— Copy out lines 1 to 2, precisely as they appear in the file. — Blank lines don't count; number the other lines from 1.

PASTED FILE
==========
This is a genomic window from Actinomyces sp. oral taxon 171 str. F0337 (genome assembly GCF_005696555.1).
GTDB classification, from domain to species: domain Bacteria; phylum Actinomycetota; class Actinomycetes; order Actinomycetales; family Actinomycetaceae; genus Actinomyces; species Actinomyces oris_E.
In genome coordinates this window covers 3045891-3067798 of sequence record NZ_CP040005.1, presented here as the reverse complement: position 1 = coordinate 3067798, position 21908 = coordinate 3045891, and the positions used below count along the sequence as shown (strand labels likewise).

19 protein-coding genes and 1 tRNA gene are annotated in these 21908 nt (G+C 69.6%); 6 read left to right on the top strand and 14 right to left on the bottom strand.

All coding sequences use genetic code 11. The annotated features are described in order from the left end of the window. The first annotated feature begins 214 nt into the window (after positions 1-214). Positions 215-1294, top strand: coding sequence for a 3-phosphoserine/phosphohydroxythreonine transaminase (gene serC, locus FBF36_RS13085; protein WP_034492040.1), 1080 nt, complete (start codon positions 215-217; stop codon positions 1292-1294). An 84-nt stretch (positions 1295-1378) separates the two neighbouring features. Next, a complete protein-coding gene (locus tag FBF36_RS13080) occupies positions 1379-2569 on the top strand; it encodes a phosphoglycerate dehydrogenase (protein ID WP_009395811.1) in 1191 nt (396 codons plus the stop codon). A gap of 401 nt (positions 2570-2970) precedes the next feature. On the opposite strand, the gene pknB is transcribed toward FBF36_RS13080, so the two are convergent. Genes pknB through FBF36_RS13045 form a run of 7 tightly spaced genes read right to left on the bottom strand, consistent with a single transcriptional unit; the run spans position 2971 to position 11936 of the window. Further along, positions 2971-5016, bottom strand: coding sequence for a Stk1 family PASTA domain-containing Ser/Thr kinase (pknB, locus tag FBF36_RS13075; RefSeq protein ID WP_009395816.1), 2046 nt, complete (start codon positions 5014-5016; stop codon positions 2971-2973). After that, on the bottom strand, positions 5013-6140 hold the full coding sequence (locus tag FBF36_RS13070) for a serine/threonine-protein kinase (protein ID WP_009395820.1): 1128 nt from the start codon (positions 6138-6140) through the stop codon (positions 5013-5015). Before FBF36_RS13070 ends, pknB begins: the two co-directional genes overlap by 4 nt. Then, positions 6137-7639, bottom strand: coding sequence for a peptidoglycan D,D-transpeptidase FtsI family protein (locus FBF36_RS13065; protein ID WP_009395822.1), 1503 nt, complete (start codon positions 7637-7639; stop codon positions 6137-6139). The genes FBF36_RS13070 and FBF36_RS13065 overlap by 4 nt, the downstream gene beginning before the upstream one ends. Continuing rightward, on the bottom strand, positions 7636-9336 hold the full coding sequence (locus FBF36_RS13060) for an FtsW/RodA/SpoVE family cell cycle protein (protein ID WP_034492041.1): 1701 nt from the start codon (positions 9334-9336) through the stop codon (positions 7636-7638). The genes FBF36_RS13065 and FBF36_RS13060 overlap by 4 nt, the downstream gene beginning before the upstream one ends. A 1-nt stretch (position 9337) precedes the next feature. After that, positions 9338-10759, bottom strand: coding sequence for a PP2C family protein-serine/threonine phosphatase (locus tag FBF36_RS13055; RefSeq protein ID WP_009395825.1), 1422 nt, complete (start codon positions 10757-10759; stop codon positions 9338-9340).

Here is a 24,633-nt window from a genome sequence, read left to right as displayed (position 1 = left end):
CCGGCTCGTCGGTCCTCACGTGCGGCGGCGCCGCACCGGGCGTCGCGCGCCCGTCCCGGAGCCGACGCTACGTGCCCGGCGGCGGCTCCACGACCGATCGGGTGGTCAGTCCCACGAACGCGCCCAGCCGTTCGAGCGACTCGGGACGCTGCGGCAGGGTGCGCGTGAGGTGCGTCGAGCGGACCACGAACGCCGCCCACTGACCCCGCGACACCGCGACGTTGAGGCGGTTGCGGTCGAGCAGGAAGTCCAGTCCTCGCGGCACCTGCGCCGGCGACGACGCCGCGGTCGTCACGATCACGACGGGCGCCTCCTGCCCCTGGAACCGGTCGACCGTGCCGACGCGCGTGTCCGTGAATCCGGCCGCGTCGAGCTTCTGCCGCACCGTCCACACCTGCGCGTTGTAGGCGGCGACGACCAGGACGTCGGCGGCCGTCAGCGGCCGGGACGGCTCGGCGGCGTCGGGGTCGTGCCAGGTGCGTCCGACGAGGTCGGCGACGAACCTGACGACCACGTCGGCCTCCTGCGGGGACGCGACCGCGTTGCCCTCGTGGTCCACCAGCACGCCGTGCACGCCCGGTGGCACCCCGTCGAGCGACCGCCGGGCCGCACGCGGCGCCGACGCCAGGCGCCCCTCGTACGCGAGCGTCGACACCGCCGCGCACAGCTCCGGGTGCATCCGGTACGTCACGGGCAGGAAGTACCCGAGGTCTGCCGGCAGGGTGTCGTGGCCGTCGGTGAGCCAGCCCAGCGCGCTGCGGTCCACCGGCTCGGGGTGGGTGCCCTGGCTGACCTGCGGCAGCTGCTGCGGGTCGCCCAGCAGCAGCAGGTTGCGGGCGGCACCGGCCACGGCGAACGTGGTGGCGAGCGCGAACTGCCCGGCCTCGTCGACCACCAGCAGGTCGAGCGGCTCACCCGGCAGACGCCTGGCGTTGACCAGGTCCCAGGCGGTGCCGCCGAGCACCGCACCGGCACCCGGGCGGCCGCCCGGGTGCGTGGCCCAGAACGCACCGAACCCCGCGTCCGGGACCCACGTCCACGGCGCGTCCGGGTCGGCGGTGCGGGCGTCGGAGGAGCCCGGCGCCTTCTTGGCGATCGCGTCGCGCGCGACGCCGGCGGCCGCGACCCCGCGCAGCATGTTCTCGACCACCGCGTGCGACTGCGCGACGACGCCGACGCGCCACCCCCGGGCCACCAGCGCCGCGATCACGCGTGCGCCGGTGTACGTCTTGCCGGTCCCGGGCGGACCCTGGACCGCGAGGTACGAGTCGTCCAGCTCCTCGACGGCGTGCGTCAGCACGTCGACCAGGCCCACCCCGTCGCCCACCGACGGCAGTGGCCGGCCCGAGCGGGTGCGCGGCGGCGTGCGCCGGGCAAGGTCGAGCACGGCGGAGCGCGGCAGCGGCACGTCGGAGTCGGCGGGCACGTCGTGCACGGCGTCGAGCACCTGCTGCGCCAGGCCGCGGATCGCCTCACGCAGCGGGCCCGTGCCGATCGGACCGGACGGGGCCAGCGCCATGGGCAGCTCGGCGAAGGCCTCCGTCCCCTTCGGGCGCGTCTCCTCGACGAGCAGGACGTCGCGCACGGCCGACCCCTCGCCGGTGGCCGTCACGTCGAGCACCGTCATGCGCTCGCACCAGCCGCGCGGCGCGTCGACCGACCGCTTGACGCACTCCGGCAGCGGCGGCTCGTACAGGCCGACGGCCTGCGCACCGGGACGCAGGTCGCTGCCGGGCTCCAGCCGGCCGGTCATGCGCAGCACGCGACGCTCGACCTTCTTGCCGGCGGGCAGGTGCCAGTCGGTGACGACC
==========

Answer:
This is a genomic window from Actinomyces sp. oral taxon 171 str. F0337 (genome assembly GCF_005696555.1).
GTDB classification, from domain to species: domain Bacteria; phylum Actinomycetota; class Actinomycetes; order Actinomycetales; family Actinomycetaceae; genus Actinomyces; species Actinomyces oris_E.